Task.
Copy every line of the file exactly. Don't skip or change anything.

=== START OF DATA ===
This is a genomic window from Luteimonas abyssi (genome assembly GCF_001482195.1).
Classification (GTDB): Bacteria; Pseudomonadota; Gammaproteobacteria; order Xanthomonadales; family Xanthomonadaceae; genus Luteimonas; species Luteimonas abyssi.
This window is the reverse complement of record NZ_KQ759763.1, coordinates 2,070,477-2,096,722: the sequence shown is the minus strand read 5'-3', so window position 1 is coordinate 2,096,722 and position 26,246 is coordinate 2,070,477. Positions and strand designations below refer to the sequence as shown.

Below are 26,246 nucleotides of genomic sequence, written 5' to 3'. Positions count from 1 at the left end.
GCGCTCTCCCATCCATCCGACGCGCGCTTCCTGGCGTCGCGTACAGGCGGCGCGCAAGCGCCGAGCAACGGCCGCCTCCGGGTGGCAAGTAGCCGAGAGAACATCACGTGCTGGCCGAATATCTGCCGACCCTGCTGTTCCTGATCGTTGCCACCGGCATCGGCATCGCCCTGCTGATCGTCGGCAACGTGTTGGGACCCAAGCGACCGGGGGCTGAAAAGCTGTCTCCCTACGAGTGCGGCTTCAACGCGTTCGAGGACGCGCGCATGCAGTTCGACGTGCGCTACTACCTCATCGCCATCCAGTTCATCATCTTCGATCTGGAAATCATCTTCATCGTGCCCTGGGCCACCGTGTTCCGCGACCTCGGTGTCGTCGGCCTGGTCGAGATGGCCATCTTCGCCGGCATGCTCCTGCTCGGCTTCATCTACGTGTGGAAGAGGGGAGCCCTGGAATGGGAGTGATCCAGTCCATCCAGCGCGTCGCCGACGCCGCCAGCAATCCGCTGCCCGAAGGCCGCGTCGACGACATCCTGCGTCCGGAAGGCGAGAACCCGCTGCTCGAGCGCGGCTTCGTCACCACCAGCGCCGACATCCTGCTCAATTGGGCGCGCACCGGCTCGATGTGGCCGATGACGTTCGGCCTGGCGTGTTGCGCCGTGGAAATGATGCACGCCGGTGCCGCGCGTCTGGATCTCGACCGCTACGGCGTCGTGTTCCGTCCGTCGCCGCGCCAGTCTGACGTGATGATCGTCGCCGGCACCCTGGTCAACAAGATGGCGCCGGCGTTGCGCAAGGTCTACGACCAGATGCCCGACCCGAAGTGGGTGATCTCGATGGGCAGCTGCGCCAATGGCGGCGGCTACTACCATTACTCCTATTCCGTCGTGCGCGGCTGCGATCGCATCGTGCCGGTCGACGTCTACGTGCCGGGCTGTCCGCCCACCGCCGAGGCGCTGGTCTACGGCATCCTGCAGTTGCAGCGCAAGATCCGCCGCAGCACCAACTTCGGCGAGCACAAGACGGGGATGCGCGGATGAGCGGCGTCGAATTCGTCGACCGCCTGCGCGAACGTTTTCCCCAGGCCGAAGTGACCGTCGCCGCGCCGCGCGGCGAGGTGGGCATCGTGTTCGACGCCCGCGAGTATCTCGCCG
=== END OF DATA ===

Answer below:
This is a genomic window from Luteimonas abyssi (genome assembly GCF_001482195.1).
Classification (GTDB): Bacteria; Pseudomonadota; Gammaproteobacteria; order Xanthomonadales; family Xanthomonadaceae; genus Luteimonas; species Luteimonas abyssi.
This window is the reverse complement of record NZ_KQ759763.1, coordinates 2,070,477-2,096,722: the sequence shown is the minus strand read 5'-3', so window position 1 is coordinate 2,096,722 and position 26,246 is coordinate 2,070,477. Positions and strand designations below refer to the sequence as shown.

Below are 26,246 nucleotides of genomic sequence, written 5' to 3'. Positions count from 1 at the left end.
GCGCTCTCCCATCCATCCGACGCGCGCTTCCTGGCGTCGCGTACAGGCGGCGCGCAAGCGCCGAGCAACGGCCGCCTCCGGGTGGCAAGTAGCCGAGAGAACATCACGTGCTGGCCGAATATCTGCCGACCCTGCTGTTCCTGATCGTTGCCACCGGCATCGGCATCGCCCTGCTGATCGTCGGCAACGTGTTGGGACCCAAGCGACCGGGGGCTGAAAAGCTGTCTCCCTACGAGTGCGGCTTCAACGCGTTCGAGGACGCGCGCATGCAGTTCGACGTGCGCTACTACCTCATCGCCATCCAGTTCATCATCTTCGATCTGGAAATCATCTTCATCGTGCCCTGGGCCACCGTGTTCCGCGACCTCGGTGTCGTCGGCCTGGTCGAGATGGCCATCTTCGCCGGCATGCTCCTGCTCGGCTTCATCTACGTGTGGAAGAGGGGAGCCCTGGAATGGGAGTGATCCAGTCCATCCAGCGCGTCGCCGACGCCGCCAGCAATCCGCTGCCCGAAGGCCGCGTCGACGACATCCTGCGTCCGGAAGGCGAGAACCCGCTGCTCGAGCGCGGCTTCGTCACCACCAGCGCCGACATCCTGCTCAATTGGGCGCGCACCGGCTCGATGTGGCCGATGACGTTCGGCCTGGCGTGTTGCGCCGTGGAAATGATGCACGCCGGTGCCGCGCGTCTGGATCTCGACCGCTACGGCGTCGTGTTCCGTCCGTCGCCGCGCCAGTCTGACGTGATGATCGTCGCCGGCACCCTGGTCAACAAGATGGCGCCGGCGTTGCGCAAGGTCTACGACCAGATGCCCGACCCGAAGTGGGTGATCTCGATGGGCAGCTGCGCCAATGGCGGCGGCTACTACCATTACTCCTATTCCGTCGTGCGCGGCTGCGATCGCATCGTGCCGGTCGACGTCTACGTGCCGGGCTGTCCGCCCACCGCCGAGGCGCTGGTCTACGGCATCCTGCAGTTGCAGCGCAAGATCCGCCGCAGCACCAACTTCGGCGAGCACAAGACGGGGATGCGCGGATGAGCGGCGTCGAATTCGTCGACCGCCTGCGCGAACGTTTTCCCCAGGCCGAAGTGACCGTCGCCGCGCCGCGCGGCGAGGTGGGCATCGTGTTCGACGCCCGCGAGTATCTCGCCG